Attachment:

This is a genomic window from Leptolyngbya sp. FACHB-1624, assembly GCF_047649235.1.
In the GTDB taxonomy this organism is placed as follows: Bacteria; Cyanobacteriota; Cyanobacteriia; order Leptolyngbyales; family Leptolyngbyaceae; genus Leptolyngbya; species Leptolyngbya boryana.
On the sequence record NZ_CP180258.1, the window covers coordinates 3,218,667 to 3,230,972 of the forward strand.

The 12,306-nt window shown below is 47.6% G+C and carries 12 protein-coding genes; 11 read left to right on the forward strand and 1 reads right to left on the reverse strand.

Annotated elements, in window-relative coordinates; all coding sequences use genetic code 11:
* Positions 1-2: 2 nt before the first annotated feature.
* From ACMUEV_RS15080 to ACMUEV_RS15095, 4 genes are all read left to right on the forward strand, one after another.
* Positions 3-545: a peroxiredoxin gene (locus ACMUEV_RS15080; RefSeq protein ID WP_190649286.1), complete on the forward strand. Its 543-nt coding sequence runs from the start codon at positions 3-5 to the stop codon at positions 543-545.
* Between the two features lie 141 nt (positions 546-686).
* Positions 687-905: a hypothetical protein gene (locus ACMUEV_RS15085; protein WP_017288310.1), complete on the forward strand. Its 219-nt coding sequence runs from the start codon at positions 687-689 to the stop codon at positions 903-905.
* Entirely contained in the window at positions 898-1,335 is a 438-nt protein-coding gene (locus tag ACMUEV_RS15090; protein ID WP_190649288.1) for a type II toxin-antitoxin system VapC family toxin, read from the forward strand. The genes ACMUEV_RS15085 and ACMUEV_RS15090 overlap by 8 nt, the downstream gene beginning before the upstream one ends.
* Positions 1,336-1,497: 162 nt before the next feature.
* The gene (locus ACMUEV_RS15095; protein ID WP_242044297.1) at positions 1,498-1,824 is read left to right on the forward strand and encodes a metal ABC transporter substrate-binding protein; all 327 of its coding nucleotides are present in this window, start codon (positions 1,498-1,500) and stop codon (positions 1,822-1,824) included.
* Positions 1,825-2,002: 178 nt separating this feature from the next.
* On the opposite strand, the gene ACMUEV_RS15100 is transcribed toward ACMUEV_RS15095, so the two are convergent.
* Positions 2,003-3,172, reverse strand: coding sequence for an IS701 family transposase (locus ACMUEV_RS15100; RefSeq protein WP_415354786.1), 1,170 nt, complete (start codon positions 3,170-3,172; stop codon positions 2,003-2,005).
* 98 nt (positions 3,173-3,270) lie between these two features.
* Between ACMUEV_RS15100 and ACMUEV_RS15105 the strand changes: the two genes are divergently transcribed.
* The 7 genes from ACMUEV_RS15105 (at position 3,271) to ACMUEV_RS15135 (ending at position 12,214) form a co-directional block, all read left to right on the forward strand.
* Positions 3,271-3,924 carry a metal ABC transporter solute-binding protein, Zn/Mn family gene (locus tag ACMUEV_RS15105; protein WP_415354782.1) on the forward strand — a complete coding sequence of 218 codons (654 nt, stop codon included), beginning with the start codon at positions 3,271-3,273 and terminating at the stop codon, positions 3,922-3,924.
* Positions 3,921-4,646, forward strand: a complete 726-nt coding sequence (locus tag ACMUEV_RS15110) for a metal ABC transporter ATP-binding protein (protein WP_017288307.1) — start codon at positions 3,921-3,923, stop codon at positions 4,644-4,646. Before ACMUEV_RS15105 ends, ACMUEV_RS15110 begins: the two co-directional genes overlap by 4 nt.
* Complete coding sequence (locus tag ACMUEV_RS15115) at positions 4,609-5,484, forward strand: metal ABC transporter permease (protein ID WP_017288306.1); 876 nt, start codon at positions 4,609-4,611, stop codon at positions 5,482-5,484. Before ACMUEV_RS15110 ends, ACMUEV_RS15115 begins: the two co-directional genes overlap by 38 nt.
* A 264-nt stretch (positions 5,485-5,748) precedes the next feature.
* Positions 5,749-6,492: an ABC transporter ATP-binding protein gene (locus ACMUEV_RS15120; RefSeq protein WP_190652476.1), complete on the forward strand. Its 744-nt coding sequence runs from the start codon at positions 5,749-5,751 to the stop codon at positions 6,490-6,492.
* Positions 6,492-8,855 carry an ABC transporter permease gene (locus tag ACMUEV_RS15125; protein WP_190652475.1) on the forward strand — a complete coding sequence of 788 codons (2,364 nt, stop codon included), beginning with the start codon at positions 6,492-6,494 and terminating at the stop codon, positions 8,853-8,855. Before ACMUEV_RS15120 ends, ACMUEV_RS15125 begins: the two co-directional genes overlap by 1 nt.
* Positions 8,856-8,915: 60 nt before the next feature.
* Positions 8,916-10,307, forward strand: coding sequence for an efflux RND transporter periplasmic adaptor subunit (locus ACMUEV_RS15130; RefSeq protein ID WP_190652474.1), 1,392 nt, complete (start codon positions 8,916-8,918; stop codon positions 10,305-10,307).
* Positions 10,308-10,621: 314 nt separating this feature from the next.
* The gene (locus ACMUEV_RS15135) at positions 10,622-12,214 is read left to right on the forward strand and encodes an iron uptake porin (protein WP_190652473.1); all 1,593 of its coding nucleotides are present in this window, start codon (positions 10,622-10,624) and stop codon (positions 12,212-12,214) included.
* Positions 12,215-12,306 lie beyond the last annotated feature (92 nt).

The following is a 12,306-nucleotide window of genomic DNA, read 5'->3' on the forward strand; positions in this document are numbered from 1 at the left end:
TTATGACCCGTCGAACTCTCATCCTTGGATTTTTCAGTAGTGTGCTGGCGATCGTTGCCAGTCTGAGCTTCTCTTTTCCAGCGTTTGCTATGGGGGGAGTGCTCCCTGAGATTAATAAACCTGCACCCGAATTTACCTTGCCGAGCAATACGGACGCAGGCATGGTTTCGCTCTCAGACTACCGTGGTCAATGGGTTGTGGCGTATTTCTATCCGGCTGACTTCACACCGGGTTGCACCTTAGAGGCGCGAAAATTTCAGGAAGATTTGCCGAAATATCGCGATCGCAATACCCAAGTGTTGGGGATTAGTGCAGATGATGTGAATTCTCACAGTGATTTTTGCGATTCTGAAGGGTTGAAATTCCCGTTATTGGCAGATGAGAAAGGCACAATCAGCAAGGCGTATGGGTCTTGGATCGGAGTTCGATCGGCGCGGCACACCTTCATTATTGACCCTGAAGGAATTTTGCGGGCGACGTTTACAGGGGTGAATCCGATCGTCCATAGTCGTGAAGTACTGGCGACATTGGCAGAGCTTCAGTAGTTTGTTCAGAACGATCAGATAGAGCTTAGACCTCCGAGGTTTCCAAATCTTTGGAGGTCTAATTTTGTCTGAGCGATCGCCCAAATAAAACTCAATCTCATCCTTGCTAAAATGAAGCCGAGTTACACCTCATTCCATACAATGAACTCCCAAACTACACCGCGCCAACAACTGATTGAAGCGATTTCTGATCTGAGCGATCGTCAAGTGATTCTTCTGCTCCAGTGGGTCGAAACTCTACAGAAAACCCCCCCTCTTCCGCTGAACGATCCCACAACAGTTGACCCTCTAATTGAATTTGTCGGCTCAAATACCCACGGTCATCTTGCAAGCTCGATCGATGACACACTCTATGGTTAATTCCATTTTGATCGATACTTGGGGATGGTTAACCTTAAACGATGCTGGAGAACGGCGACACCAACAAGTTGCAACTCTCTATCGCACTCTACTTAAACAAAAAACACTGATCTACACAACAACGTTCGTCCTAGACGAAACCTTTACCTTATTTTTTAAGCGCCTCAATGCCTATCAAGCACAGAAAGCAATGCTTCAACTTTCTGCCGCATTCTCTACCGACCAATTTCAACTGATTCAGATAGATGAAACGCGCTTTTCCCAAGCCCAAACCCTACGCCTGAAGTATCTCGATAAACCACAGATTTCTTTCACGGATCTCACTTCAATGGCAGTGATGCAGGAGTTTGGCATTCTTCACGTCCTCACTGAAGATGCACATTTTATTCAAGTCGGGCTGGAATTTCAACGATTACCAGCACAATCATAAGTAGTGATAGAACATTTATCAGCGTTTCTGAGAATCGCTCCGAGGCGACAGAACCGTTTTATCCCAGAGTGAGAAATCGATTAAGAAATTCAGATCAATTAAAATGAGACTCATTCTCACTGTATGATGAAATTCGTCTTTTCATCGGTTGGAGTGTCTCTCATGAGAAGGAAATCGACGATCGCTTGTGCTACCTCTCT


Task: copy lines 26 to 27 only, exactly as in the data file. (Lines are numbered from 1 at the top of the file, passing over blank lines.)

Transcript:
* Positions 8,856-8,915: 60 nt before the next feature.
* Positions 8,916-10,307, forward strand: coding sequence for an efflux RND transporter periplasmic adaptor subunit (locus ACMUEV_RS15130; RefSeq protein ID WP_190652474.1), 1,392 nt, complete (start codon positions 8,916-8,918; stop codon positions 10,305-10,307).